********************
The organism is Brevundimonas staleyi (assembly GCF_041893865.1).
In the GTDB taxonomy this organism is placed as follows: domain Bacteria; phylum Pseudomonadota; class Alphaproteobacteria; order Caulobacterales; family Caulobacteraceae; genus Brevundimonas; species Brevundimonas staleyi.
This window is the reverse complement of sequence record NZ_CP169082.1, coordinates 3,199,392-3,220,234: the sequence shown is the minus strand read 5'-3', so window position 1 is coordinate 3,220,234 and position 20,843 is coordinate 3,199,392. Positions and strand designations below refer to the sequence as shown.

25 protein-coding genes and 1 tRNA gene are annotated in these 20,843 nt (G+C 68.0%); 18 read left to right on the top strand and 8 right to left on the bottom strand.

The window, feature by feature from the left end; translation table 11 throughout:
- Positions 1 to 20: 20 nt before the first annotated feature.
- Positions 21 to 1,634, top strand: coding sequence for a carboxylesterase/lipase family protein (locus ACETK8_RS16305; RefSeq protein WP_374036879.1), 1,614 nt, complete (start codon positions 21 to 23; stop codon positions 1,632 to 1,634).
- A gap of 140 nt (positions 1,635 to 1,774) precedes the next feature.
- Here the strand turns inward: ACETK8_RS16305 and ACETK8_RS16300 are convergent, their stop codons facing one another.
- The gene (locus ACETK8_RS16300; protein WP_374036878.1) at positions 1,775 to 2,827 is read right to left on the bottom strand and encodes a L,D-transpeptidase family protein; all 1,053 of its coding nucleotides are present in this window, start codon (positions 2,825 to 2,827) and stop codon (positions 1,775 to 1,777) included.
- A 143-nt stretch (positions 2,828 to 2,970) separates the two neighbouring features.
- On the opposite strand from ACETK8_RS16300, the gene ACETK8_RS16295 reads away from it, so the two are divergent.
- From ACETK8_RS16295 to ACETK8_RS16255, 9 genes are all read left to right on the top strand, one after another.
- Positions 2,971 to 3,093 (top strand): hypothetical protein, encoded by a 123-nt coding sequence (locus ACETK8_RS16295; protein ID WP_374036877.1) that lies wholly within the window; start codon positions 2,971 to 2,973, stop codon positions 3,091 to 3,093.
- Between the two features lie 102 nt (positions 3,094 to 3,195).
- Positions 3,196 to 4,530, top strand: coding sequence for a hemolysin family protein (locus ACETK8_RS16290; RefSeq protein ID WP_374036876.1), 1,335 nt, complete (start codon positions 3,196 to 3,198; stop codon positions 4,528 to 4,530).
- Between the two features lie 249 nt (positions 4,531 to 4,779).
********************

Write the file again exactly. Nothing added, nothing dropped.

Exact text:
The organism is Brevundimonas staleyi (assembly GCF_041893865.1).
In the GTDB taxonomy this organism is placed as follows: domain Bacteria; phylum Pseudomonadota; class Alphaproteobacteria; order Caulobacterales; family Caulobacteraceae; genus Brevundimonas; species Brevundimonas staleyi.
This window is the reverse complement of sequence record NZ_CP169082.1, coordinates 3,199,392-3,220,234: the sequence shown is the minus strand read 5'-3', so window position 1 is coordinate 3,220,234 and position 20,843 is coordinate 3,199,392. Positions and strand designations below refer to the sequence as shown.

25 protein-coding genes and 1 tRNA gene are annotated in these 20,843 nt (G+C 68.0%); 18 read left to right on the top strand and 8 right to left on the bottom strand.

The window, feature by feature from the left end; translation table 11 throughout:
- Positions 1 to 20: 20 nt before the first annotated feature.
- Positions 21 to 1,634, top strand: coding sequence for a carboxylesterase/lipase family protein (locus ACETK8_RS16305; RefSeq protein WP_374036879.1), 1,614 nt, complete (start codon positions 21 to 23; stop codon positions 1,632 to 1,634).
- A gap of 140 nt (positions 1,635 to 1,774) precedes the next feature.
- Here the strand turns inward: ACETK8_RS16305 and ACETK8_RS16300 are convergent, their stop codons facing one another.
- The gene (locus ACETK8_RS16300; protein WP_374036878.1) at positions 1,775 to 2,827 is read right to left on the bottom strand and encodes a L,D-transpeptidase family protein; all 1,053 of its coding nucleotides are present in this window, start codon (positions 2,825 to 2,827) and stop codon (positions 1,775 to 1,777) included.
- A 143-nt stretch (positions 2,828 to 2,970) separates the two neighbouring features.
- On the opposite strand from ACETK8_RS16300, the gene ACETK8_RS16295 reads away from it, so the two are divergent.
- From ACETK8_RS16295 to ACETK8_RS16255, 9 genes are all read left to right on the top strand, one after another.
- Positions 2,971 to 3,093 (top strand): hypothetical protein, encoded by a 123-nt coding sequence (locus ACETK8_RS16295; protein ID WP_374036877.1) that lies wholly within the window; start codon positions 2,971 to 2,973, stop codon positions 3,091 to 3,093.
- Between the two features lie 102 nt (positions 3,094 to 3,195).
- Positions 3,196 to 4,530, top strand: coding sequence for a hemolysin family protein (locus ACETK8_RS16290; RefSeq protein ID WP_374036876.1), 1,335 nt, complete (start codon positions 3,196 to 3,198; stop codon positions 4,528 to 4,530).
- Between the two features lie 249 nt (positions 4,531 to 4,779).